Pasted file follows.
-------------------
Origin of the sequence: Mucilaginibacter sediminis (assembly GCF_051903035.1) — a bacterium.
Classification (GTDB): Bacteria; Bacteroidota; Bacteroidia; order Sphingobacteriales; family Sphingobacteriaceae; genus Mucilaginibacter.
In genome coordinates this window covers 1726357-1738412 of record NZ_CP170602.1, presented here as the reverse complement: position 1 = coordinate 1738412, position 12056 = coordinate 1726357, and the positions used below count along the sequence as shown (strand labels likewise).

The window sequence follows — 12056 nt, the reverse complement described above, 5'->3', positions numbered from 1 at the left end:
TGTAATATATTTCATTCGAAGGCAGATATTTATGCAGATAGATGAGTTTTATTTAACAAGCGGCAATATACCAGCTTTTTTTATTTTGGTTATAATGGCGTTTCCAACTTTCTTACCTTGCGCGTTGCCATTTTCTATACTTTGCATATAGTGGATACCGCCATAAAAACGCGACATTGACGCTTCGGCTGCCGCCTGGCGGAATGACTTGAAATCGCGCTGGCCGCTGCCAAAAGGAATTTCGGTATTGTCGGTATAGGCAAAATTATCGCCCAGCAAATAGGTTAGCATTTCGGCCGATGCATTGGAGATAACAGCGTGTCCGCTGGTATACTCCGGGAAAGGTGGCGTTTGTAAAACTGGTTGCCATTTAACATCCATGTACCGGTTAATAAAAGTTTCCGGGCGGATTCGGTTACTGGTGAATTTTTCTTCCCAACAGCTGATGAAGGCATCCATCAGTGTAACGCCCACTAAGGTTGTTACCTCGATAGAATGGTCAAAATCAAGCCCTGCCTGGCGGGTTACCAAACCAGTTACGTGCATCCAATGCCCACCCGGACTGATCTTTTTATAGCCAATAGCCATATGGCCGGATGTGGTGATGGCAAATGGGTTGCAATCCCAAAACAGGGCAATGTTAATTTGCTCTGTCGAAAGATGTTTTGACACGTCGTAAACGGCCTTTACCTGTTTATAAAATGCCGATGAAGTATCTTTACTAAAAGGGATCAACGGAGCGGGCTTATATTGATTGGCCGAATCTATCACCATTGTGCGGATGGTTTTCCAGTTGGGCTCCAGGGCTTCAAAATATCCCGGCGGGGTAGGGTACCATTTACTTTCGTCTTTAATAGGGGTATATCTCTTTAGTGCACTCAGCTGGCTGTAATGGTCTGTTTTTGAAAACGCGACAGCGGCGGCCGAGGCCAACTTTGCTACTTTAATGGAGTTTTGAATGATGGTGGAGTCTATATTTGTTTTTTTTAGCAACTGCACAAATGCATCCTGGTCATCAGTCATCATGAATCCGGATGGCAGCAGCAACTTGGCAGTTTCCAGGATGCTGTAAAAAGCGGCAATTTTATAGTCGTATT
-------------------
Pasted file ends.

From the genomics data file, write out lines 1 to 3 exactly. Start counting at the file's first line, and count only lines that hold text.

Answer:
Origin of the sequence: Mucilaginibacter sediminis (assembly GCF_051903035.1) — a bacterium.
Classification (GTDB): Bacteria; Bacteroidota; Bacteroidia; order Sphingobacteriales; family Sphingobacteriaceae; genus Mucilaginibacter.
In genome coordinates this window covers 1726357-1738412 of record NZ_CP170602.1, presented here as the reverse complement: position 1 = coordinate 1738412, position 12056 = coordinate 1726357, and the positions used below count along the sequence as shown (strand labels likewise).